Securities

  • July 20, 2017

    SEC Fines Seattle Firm Over Conflicts Of Interest

    The U.S. Securities and Exchange Commission on Wednesday announced that a Seattle-based investment adviser and brokerage firm agreed to pay disgorgement and a civil fine to settle allegations it failed to disclose a conflict related to a financial incentive to favor certain mutual funds.

  • July 20, 2017

    Health Data Co. Owner Gets 10 Years For Investor, Tax Frauds

    The CEO and founder of health care data company VitalSpring Technologies Inc. will serve 10 years in prison and hand over nearly $58 million in restitution and back taxes after pleading guilty to defrauding his investors and not paying employment taxes, prosecutors said Wednesday.

  • July 20, 2017

    UK Sets Out New Framework For Insurance-Tied Securities

    The U.K. Treasury released details Thursday of a new regulatory and tax regime to help Britain break into the surging global trade in insurance-linked securities, which could be worth £87 billion ($113 billion) by 2019.

  • July 20, 2017

    Financial Sector Tweaks Made To EU Whistleblower Measures

    Members of the European Parliament have proposed changes to a legislative motion for a European Union-wide whistleblowing protection framework, including new text that highlights the role of the financial sector in previous scandals.

  • July 19, 2017

    SEC Reduces Disgorgement Ask For $4M Pyramid Schemer

    The U.S. Securities and Exchange Commission asked a Texas federal judge on Wednesday to make a man and his company pay $3.1 million for defrauding fellow members of his pyramid scheme with a phony stock offering, saying a recent U.S. Supreme Court decision required the agency to scale back its disgorgement request.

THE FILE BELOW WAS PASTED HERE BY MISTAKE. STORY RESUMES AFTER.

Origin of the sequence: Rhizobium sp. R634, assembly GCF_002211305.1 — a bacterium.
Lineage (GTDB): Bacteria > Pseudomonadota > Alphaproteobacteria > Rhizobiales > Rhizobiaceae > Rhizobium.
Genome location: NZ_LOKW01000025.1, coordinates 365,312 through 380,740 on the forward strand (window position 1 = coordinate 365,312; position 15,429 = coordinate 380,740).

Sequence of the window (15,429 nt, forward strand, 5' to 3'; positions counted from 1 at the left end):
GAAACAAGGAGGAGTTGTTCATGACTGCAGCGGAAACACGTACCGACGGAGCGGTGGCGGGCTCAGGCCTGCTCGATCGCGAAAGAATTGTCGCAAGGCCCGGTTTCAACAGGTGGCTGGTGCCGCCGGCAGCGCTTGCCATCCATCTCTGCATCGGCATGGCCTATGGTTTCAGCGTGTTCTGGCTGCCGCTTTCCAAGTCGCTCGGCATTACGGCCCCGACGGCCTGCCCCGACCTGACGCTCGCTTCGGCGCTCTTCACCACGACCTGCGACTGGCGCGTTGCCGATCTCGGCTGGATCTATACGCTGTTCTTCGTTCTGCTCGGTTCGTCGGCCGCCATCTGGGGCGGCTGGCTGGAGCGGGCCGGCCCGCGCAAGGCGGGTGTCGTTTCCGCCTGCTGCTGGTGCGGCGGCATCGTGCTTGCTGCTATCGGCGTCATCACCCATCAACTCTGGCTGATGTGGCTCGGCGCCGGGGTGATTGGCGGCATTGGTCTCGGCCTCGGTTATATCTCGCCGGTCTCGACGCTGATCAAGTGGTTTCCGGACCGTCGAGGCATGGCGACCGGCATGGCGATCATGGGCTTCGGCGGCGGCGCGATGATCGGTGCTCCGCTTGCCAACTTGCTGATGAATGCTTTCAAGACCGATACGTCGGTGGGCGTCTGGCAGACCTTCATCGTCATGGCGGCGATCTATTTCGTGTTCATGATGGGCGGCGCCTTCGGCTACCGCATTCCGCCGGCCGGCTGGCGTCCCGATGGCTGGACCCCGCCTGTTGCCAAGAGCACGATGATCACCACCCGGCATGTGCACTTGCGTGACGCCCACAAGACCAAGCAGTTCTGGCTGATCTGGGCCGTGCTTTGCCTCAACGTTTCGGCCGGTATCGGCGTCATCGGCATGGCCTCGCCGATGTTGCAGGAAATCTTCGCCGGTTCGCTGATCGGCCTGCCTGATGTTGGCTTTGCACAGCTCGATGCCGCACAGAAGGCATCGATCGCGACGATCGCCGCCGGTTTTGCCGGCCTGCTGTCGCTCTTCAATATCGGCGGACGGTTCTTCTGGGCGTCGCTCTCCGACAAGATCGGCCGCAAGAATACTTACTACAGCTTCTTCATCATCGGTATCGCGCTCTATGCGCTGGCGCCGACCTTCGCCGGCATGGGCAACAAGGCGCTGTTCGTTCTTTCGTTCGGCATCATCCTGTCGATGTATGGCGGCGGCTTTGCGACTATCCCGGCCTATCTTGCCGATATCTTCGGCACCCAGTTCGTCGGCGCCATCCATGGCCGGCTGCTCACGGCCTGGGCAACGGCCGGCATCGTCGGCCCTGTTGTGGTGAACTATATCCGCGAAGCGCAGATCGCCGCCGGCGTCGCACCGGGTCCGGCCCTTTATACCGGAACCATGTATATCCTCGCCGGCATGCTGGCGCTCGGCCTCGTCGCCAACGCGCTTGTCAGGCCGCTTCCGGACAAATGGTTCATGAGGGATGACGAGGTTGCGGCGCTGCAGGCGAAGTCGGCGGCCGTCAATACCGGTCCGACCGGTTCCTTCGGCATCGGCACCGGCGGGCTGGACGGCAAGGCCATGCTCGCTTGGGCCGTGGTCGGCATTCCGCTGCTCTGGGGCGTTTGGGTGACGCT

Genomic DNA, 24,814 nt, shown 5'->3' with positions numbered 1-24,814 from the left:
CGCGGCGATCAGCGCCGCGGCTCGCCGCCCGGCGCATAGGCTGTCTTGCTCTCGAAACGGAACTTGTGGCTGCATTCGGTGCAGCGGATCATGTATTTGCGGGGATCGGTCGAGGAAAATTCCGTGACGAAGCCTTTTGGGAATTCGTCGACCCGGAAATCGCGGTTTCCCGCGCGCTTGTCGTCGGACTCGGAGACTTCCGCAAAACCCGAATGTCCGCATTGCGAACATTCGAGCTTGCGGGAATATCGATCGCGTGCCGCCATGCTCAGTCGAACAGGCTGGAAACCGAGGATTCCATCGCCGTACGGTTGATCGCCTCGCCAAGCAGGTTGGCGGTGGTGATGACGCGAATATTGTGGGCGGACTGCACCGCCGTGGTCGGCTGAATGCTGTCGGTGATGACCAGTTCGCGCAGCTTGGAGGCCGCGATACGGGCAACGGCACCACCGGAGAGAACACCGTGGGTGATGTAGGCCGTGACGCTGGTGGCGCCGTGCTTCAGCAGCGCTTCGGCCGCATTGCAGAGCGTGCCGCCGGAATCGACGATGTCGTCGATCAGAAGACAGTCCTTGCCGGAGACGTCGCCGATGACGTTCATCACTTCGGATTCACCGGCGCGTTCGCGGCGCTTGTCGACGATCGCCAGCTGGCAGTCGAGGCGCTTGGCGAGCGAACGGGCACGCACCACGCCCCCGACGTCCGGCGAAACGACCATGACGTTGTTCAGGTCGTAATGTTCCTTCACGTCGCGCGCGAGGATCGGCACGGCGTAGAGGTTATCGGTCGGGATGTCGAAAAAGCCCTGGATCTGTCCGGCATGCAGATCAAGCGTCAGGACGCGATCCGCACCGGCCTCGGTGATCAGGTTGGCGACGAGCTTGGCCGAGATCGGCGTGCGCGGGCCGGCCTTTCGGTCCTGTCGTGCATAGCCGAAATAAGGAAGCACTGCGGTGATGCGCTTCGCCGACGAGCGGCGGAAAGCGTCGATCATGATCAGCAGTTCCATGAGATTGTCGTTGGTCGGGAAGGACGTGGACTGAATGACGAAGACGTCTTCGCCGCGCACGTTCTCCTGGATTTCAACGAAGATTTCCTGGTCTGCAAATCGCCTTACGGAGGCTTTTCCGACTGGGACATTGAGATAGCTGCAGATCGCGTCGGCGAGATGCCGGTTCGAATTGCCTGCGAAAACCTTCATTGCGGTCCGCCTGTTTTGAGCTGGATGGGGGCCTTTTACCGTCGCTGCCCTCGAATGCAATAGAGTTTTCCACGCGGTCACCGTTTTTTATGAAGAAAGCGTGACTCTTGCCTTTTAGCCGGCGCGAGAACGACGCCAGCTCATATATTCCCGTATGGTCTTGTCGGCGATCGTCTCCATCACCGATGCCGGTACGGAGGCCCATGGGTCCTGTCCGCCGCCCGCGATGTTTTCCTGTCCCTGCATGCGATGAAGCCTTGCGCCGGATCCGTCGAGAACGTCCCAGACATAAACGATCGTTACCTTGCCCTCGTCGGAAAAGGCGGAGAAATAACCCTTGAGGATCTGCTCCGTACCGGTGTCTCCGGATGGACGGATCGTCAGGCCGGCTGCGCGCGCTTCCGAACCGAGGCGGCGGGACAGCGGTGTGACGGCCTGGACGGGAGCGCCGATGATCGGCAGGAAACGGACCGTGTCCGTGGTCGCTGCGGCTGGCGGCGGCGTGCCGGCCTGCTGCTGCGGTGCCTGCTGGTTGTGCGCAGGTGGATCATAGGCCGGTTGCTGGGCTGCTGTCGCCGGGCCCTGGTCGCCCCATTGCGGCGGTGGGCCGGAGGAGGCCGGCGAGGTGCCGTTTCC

• July 19, 2017

    Chancery Tosses Suit Over Swift Founder's Borrowing

    A Delaware Chancery judge on Wednesday threw out derivative claims alleging Swift Transportation Co.’s board failed to control founder and retired CEO Jerry Moyes' practice of borrowing against his stake in the company, ruling that “at bottom” the suing shareholder simply disagrees with the directors’ business judgment.

  • July 19, 2017

    Trump Banking Noms To Get Senate Hearing Next Week

    The Senate banking committee on Wednesday said it would hold confirmation hearings next week for nominees to fill two key bank regulatory positions and hasten the pace of the Trump administration’s planned rollback of bank rules.

  • July 19, 2017

    Arconic Didn't Disclose Panel Sales Risks In IPO Docs: Suit

    Arconic Inc. was hit with another shareholder suit in New York federal court on Tuesday over its disclosures related to its sales and marketing of flammable exterior cladding panels that reportedly contributed to the rapid spread of the deadly June 14 blaze at London's Grenfell Tower.

  • July 19, 2017

    VW Bondholders Can Press On In Emissions Scandal MDL

    Bondholders can continue to bring a putative class action against Volkswagen alleging inflated bond values caused by the 2015 diesel emissions scandal, a California federal judge ruled Wednesday, though he trimmed some claims against corporate and individual defendants.

  • July 19, 2017

    Madoff Trustee Gets 2nd Crack At 2nd Circ. RBS Case Appeal

    A New York bankruptcy judge unwound his own decision refusing to let the Bernie Madoff bankruptcy trustee take an RBS clawback case dismissal to the Second Circuit, finding Wednesday that because the judge issued his decision too late, he hadn’t had the jurisdiction to make it.

  • July 19, 2017

    Shkreli Trial On Hiatus Over Gov't Evidence Gambit

    A Brooklyn federal judge on Wednesday put the securities fraud trial of Martin Shkreli on hold after prosecutors sought to introduce a host of investor documents without calling those witnesses to testify, sounding skeptical about the government's tactic.